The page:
Many organisations deliver transitional change and incremental change at the same time to their customer base. In such cases, the organisations need to keep track of investments, risks, and resources to deliver customer value. Tracking the change portfolio needs to be adaptive and focused on customer value, facilitating the initiatives to adjust to changing needs as fast as possible.
Unfortunately, many organisations have adopted a portfolio management approach which does not allow for speedy, adaptive decision making. Rather, quarterly decision making based on extensive reports is used. It goes without saying that in such an environment, it is difficult for initiatives to deliver value. In other organisations, different portfolios are used for incremental change and transitional change. In such cases we regularly see that customers are overloaded at some times and at other times do not get value. Or we see that incremental value already delivered to the customer is overridden by a transitional change. Using agile portfolio management supports the project teams and delivery teams to stay focused and deliver.
Just because you use an agile development approach doesn’t mean that project management is not necessary or is no longer required. Some agile coaches suggest that project managers are not needed, arguing that the scrum master (or even the product owner) does the job of the project manager. And in a relatively stable environment, delivering relatively small changes, they are right. In the same way, managing smaller, more simple projects using traditional project management may not be the most efficient management approach.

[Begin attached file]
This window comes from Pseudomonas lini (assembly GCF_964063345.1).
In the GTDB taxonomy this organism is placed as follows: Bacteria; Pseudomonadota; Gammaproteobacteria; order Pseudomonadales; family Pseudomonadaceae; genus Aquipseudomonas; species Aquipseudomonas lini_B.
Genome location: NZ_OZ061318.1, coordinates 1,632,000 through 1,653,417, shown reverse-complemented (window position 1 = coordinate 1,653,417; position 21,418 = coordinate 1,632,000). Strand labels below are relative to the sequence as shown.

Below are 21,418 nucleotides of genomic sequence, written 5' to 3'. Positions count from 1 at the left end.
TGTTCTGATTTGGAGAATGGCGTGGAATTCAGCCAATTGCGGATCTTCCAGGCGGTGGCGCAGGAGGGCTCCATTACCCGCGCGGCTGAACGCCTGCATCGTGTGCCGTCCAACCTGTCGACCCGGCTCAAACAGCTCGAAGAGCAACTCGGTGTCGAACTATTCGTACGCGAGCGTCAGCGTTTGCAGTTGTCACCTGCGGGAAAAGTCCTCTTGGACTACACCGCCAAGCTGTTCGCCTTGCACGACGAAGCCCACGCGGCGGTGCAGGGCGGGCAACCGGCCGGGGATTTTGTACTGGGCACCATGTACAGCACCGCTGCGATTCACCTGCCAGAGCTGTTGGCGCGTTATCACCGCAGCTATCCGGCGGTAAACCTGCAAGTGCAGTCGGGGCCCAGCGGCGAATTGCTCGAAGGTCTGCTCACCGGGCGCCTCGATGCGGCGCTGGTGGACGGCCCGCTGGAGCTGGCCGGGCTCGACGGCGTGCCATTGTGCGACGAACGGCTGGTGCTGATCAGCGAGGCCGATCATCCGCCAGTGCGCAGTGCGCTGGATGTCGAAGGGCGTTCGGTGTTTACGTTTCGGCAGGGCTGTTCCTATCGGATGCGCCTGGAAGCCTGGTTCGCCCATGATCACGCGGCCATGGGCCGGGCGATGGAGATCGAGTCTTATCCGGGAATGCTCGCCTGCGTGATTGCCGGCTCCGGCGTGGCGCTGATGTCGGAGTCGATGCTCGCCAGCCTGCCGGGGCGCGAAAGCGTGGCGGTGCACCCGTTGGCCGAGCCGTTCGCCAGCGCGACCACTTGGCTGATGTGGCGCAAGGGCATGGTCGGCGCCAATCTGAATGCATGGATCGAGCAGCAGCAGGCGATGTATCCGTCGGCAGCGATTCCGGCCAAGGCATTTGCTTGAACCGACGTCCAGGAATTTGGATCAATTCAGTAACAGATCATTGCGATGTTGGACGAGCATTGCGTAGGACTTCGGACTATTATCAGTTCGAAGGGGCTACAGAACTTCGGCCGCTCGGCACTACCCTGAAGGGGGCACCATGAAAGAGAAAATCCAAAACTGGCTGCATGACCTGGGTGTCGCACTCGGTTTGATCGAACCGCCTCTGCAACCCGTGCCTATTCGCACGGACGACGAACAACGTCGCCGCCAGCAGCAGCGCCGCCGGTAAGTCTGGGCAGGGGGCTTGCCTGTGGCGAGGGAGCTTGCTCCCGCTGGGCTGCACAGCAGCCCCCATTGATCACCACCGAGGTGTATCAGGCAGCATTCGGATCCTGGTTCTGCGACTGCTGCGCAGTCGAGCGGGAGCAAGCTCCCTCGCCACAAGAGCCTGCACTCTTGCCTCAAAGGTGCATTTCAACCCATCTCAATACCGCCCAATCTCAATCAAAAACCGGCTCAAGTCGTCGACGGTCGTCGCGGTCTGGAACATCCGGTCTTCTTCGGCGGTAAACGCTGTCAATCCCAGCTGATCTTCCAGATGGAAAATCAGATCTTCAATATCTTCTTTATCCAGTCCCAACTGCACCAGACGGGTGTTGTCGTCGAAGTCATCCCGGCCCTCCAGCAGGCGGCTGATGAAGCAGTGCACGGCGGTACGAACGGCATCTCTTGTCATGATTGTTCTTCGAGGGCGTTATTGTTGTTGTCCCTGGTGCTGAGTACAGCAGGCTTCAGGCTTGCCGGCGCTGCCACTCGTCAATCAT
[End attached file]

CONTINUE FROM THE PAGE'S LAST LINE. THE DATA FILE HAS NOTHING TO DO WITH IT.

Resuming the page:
However when delivering transitional change in a VUCA world, we argue that project and programme management competencies are needed to consistently deliver customer value. Project and programme managers performing this role should be fully aware of the agile mindset and the style needed to support the agile delivery teams. This mindset also applies to line management – when needed – the style of management needs to be adapted to an agile delivery process.
“Agile” encompasses a way of working, a delivery method, a mindset. Despite the first agile value being “we value individuals and interaction over processes and tools”, in reality we encounter many organisations focusing on “implementing agile processes and techniques”. Becoming more agile is a never-ending journey in which people (in teams) are constantly learning how they can provide more value to their customer. Management is there to support them in this journey. And when implementing more complex change, management is needed.